Settling into the Writers Room has been a process of settling into new routines. On the days I reserve for writing, it’s no longer a question of which coffee shop will have space, or if I can get work done from my bed, or if my housemates are out and I can snatch uninterrupted time at my kitchen table. Now, it’s a quiet routine of the coffee brewed and the bag packed: the computer, the charger, and of course, a snack for later.
With my new routine come new rituals too. The twenty-minute T ride from home to Park Street has become a meditative time: my phone turns off, and with quiet music or in simple silence, I angle my mind towards the work of the day. I try to take the walk from Park Street briskly, getting my thoughts flowing. From there, I’m ready to set up at a desk and settle into the bright quiet of the Room.
I’ve been thinking a lot about rituals and routines since receiving the Gish Jen Emerging Writers Fellowship, which opened this space up to me. I’d thought, when I sent my application off on a wing and a prayer, that the only routines I’d change – and indeed, could change – would be the physical: the space, the commute, the desk. I had no idea that in these first few months of 2015, I’d have to confront the fact of two, deeply rooted routines, two ritualized assumptions that, until now, I’d never realized had always surrounded my writing. The first of these is that writing, for me, is natural, necessary, and inevitable. And the second is that I am not a writer, and can never claim to be, until I’ve published a book.
This disjuncture between act and title had never occurred to me, until I – elated by the news that I had received the fellowship – told a close friend. “That’s great,” she said, sincerely. And then followed it up, equally sincerely, with “But I had no idea that you wanted to be a writer.” And so it’s gone from there. Barring family and my best of friends, the news that I’ve joined the Writers Room has to be accompanied by a long prelude, bearing the news that for years, I’ve been writing books.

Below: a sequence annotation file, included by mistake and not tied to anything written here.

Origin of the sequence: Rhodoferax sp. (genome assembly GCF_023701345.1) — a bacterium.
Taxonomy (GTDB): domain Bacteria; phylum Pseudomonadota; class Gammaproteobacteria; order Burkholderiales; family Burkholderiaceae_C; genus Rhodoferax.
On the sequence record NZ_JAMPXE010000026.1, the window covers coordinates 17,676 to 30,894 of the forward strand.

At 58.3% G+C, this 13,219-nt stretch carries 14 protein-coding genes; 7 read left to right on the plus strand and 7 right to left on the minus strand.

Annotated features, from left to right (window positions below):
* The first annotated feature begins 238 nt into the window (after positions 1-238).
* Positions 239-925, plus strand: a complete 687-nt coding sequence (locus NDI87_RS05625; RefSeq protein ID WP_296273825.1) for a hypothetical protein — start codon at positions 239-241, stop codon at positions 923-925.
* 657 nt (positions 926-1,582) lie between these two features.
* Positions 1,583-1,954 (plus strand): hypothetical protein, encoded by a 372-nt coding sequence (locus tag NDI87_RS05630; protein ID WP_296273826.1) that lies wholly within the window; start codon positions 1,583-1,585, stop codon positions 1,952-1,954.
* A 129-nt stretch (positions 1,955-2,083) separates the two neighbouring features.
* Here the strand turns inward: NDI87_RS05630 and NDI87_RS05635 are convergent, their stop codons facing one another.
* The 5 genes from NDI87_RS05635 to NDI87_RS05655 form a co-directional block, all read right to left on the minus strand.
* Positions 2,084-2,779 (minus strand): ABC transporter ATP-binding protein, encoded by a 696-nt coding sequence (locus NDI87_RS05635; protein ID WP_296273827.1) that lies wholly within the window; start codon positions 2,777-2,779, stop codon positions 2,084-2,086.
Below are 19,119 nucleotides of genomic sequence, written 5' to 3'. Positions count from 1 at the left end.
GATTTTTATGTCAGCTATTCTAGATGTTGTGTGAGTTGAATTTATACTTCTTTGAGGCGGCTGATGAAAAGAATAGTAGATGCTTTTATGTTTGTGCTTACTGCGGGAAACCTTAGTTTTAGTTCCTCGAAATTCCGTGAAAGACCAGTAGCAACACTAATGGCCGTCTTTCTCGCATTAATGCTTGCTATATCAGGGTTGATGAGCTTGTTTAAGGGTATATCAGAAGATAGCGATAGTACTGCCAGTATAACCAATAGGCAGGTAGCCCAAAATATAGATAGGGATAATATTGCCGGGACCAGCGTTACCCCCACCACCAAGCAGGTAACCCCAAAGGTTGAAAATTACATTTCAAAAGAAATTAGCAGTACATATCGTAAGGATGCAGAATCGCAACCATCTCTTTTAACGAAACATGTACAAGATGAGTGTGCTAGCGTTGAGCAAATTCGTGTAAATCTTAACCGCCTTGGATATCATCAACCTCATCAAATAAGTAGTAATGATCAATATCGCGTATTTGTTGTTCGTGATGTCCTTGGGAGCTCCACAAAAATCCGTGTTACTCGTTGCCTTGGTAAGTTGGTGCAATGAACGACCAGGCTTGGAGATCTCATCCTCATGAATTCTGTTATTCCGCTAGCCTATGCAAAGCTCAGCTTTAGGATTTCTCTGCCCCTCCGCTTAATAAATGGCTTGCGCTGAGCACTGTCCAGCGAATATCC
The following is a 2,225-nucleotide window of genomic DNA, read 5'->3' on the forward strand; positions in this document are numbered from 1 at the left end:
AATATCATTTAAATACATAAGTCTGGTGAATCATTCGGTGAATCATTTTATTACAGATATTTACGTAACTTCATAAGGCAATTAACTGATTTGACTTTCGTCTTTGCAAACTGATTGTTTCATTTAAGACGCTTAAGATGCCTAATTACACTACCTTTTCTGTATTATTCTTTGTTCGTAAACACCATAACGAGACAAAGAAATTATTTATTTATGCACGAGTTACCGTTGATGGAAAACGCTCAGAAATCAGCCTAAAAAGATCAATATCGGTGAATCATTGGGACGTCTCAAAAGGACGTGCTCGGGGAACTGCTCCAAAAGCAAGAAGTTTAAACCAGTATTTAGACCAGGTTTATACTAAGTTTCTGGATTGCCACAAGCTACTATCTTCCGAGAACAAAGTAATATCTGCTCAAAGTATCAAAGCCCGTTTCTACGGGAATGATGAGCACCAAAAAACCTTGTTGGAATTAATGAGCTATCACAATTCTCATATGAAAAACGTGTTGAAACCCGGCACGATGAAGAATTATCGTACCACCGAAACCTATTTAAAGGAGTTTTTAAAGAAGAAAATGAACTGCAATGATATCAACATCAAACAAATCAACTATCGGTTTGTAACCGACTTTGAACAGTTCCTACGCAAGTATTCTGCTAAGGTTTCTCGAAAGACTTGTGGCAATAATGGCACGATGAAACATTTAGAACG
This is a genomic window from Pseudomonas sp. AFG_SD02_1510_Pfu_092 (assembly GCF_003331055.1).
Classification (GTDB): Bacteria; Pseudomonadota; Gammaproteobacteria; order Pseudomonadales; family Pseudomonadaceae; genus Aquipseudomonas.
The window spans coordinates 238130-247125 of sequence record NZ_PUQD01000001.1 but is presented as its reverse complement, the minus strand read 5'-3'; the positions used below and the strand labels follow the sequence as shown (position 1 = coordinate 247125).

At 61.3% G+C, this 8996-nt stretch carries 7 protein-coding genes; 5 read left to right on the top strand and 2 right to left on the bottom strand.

Confronting this contradiction – that I’ve never allowed an entrenched part of my daily existence to become a part of my outward, projected self – has been startling. Until these last few months, it had legitimately never occurred to me that the act of writing makes a writer, or that my writing, in the action itself, was worth talking about. In the twists and turns of my head, my writing was some sort of fraudulent attempt at being a “writer” (or at least it would be, in my thinking, until the outside world affirmed my writing, retroactively granting my labor ‘legitimacy’). Needless to say, this unwillingness to define myself as a writer went hand in hand with my own devaluing of my work and efforts. And, as a result, it left a large and important part of my life unarticulated.
The gift of this fellowship and this space has been substantial. I have a beautiful place to work, I’ve met a community of inspiring people, and listening to the sound of other writers typing is the best possible thing you can do for your own productivity, I’ve learned. But I think my biggest takeaway, so far, has been this: the empowering realization that it’s okay – and in fact, important – to be an “emerging” writer. It’s a gift of affirmation, not publishing or reviews (though fingers crossed that will come, someday), but the permission to take myself and my needs, desires, and that pesky compulsion to write seriously.
I’m grateful for this disruption of my routines. It’s shown me that the hours I spend typing, deleting, and revising are productive and valuable. It’s helped me clear away old routines that paralyzed rather than produced. And it’s made space for new routines, for the things that are the most important of all: the commute, the meditation, and the slow, steady work of a writer writing.
Susan Tan, 2015 Gish Jen Fellow for Emerging Writers